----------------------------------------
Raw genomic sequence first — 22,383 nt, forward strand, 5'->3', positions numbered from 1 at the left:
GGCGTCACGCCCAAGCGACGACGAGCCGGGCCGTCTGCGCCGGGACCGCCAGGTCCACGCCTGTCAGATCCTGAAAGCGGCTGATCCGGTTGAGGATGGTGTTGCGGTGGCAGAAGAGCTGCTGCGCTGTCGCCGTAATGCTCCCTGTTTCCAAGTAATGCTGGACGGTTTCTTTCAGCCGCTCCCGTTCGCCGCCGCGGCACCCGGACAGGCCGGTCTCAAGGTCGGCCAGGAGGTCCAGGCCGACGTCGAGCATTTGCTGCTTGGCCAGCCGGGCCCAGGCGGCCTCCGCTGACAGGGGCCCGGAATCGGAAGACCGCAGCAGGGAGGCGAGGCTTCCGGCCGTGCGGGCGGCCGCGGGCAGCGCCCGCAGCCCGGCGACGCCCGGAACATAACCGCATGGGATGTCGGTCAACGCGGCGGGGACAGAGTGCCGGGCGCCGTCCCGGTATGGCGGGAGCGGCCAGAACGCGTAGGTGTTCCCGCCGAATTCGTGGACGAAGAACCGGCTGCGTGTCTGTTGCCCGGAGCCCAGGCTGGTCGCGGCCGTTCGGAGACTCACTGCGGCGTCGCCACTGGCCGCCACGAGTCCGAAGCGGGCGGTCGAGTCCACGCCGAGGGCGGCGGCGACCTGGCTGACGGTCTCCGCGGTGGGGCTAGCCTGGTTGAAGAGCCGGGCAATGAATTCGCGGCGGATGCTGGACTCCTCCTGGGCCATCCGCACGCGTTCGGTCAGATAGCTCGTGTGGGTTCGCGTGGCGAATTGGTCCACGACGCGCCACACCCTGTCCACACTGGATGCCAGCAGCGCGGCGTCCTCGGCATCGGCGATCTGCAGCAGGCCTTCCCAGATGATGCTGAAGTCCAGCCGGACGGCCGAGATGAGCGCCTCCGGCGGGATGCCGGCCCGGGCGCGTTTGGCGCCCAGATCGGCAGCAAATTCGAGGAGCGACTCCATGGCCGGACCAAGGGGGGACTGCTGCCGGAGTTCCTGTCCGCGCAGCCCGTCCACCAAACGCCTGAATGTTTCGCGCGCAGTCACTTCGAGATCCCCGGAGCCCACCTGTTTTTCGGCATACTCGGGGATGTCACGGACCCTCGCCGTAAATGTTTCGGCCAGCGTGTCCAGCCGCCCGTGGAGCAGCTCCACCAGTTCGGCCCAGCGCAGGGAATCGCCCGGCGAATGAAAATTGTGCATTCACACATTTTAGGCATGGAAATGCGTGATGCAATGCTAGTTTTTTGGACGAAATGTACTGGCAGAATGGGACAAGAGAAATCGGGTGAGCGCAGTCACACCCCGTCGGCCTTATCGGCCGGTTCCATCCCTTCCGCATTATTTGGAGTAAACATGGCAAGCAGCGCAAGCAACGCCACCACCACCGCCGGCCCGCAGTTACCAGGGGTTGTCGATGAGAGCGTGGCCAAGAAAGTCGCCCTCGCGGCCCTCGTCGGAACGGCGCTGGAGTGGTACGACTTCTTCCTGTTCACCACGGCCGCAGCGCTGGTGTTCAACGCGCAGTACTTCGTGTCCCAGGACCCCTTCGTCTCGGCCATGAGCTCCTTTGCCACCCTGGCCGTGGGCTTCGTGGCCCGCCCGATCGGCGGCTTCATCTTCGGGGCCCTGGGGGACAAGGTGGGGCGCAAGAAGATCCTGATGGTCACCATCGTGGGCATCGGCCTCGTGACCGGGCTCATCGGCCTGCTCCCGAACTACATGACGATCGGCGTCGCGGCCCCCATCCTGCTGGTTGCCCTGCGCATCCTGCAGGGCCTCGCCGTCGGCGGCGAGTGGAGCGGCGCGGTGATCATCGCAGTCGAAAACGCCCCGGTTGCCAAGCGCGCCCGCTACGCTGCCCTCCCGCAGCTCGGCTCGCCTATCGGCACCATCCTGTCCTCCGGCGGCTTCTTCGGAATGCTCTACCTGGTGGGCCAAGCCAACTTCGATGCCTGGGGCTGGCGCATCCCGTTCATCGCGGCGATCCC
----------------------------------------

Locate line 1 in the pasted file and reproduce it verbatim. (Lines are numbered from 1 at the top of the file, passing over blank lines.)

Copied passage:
Raw genomic sequence first — 22,383 nt, forward strand, 5'->3', positions numbered from 1 at the left: